Dear People of St. Catherine’s Church,
Once upon a time, Christian people were excited about the upcoming Holy Week. Lent was nearly gone and soon they would be gathered to bless the palms, process with hosannas, hear the Passion story, remember the last supper and Jesus sign of love, the washing of feet, stand before the cross in the mystery of suffering and love, and light the new fire, hear the great readings, feel the water of baptism and shout Alleluia, Christ is risen.
But something happened to derail their excited plans. The dreadful virus arose and spread to all corners of the earth, infecting people, killing some, and upending all normal social intercourse and plans. Schools were closed, the markets collapsed, businesses shut down, millions of people lost their jobs, people were forced to stay away from each other and – most unbelievably of all – the people’s churches were
required to close. Just when Christians most wanted to assemble together to remember and celebrate God’s goodness and love for the world, they were sequestered in their homes, reduced to phone calls, emails and videos.
We are those people, dear people of St. Catherine’s! This is not the newsletter I wanted to write you in April, 2020. But, as we have been reminded, we are not masters of the universe. And what we want is not always possible. So, this will be a Holy Week and Easter unlike any in my 50 years of ordained ministry. But it is still the time when the Sunday after the first full moon after the Spring equinox calls forth Alleluia, Christ is Risen. And the great Story has not disappeared, nor has the promise of God that through suffering there is salvation. The tomb was cast open many centuries ago, and even this dreadful closure of the world, cannot close the tomb back up.
This is our different year. I will not see most of you during this upcoming Holy Week. We have to keep our “social distance” from each other. What a dreadful phrase. Let’s think of it as “loving temporary separation for the health of the world.” I will miss you so much. Will miss standing with you by our outdoor altar, blessing the palms and processing into the church. I will miss the quiet grandeur and sorrow of Maundy Thursday. I will miss the stark silence and sovereign mystery of Good Friday. I will really miss our milling around in the dark, lighting the new fire, carrying the Paschal Candle into the church, feeling the darkness filled with the light of candles. I will miss chanting for you the great Easter chant, Exsultet, hearing the ringing cadences of the creation story, the flood, the perilous dash to freedom through the sea and the promise of dry bones becoming flesh. I will miss seeing your faces around the baptismal font as we bring two small boys into their life in Christ. I will miss the lights shining, the Easter proclamation and the bread and wine of Easter Eucharist. I will certainly miss the mimosas on Easter morning!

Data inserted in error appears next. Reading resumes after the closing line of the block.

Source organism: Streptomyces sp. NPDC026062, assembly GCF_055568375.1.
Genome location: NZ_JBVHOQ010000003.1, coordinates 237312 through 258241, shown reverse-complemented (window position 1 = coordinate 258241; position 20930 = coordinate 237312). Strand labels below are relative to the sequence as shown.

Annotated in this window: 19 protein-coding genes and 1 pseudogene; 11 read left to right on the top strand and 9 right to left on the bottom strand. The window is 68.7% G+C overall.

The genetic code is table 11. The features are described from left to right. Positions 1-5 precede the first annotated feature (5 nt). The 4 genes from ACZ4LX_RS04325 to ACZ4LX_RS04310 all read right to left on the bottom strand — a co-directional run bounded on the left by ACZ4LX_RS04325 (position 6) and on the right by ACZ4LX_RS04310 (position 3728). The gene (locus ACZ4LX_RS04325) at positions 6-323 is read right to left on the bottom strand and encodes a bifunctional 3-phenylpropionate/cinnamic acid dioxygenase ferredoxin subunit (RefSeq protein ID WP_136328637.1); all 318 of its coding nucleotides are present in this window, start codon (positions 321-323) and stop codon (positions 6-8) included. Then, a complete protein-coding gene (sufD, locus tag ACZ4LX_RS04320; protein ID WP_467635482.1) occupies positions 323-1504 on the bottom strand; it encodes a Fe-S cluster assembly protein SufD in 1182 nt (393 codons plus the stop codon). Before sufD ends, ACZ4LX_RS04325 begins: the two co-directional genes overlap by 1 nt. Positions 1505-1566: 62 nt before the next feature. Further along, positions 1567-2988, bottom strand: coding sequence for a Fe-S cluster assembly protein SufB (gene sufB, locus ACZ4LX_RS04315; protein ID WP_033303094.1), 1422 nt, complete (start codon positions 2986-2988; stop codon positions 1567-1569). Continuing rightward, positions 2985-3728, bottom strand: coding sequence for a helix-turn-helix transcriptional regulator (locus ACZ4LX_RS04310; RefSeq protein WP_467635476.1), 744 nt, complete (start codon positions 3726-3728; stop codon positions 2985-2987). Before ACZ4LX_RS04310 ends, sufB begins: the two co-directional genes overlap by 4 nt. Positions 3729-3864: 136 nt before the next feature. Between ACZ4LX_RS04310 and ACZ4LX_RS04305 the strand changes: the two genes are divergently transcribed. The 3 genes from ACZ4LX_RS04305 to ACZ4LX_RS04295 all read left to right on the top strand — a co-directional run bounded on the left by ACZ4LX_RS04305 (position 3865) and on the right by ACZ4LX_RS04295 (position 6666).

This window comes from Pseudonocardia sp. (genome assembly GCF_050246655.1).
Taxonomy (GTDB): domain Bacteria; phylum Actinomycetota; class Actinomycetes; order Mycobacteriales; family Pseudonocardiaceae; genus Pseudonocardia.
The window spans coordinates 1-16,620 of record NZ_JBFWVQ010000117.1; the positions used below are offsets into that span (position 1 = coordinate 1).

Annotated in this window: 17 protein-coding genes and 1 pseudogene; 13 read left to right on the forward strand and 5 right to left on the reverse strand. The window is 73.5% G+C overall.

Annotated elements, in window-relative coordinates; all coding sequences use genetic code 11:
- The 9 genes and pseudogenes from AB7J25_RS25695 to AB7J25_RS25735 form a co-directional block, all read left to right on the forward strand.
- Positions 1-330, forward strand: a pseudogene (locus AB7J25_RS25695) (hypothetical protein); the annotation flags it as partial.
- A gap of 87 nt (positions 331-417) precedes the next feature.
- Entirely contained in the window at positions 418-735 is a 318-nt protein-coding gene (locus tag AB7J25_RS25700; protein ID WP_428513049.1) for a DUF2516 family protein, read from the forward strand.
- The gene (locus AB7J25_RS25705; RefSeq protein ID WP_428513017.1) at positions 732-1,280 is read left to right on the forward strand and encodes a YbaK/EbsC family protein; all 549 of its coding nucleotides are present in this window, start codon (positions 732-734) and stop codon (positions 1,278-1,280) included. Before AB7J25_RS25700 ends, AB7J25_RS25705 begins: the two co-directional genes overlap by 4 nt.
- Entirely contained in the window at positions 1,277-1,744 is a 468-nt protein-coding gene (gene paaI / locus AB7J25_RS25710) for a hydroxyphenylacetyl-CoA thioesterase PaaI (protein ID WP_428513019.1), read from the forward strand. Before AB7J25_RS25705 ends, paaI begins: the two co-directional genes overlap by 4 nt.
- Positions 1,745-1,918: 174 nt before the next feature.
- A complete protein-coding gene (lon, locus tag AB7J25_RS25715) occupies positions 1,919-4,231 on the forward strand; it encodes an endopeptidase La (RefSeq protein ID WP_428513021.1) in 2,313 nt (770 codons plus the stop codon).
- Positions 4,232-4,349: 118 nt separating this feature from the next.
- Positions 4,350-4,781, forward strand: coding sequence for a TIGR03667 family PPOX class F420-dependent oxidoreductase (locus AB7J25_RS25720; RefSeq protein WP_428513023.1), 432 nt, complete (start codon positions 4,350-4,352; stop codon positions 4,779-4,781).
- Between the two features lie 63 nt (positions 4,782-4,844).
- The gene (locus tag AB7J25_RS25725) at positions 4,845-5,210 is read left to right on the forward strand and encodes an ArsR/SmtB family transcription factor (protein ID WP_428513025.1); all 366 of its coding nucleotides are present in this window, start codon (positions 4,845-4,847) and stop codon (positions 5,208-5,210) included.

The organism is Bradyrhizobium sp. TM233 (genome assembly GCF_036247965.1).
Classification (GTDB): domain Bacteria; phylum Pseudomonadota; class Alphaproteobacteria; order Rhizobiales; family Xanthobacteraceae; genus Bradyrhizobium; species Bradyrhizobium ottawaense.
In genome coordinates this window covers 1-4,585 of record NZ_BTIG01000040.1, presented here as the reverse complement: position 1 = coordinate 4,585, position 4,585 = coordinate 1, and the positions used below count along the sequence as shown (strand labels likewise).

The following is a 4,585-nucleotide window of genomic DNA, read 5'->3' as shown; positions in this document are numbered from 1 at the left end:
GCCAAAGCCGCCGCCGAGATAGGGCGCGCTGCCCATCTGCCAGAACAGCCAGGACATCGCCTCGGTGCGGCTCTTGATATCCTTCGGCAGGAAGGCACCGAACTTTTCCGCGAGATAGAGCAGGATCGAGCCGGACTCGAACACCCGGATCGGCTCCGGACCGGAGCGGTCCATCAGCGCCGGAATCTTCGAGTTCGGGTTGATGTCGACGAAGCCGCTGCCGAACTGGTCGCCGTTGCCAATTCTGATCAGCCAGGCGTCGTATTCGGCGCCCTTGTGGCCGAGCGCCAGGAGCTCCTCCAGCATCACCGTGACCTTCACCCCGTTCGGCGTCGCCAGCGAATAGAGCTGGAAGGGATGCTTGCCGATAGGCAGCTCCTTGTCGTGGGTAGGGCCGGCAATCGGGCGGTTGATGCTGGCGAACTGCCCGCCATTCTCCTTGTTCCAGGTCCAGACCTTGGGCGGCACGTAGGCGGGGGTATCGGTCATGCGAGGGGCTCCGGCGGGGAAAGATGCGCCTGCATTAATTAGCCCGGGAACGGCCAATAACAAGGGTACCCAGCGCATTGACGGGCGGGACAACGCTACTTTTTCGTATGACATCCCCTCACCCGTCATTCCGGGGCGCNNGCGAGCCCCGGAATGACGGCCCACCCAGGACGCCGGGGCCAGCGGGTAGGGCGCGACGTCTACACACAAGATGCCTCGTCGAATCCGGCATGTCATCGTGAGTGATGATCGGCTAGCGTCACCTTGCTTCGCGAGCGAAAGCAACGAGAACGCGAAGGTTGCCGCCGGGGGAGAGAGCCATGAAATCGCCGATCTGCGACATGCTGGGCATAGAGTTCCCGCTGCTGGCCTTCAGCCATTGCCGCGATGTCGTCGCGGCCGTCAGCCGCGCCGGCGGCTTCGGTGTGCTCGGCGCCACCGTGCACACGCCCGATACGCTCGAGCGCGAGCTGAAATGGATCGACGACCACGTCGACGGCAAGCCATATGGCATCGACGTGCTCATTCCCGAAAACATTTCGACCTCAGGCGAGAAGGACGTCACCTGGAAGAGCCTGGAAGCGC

We all will miss our fellowship, and the loving embrace of our parish community. But such separation is necessary. Our bishop has asked us and we owe each other our best care. But….I will actually be in church during Holy Week, with a handful of people, celebrating the great liturgies and streaming them on Facebook. It’s the best we can do. And it will brighten this week. I hope you can join me. I will feel your presence. We will still proclaim the astounding good news of Jesus’s death and resurrection. And after a period – short by God’s reckoning – we will see each other again, stand together in church and sing, be filled with peace and joy, and feast on the goodness of the Lord. A blessed Holy Week and Easter to you all,
Yours in Christ,
Allen W. Farabee, Interim Rector
Sunday 8:00 AM
Sunday 9:00 AM
HOLY EUCHARIST WITH MUSIC
Sunday 10:00 AM
Sunday 10:00 AM
CONTEMPLATIVE EVENING PRAYER
Second Thursday of the month at 7:00 PM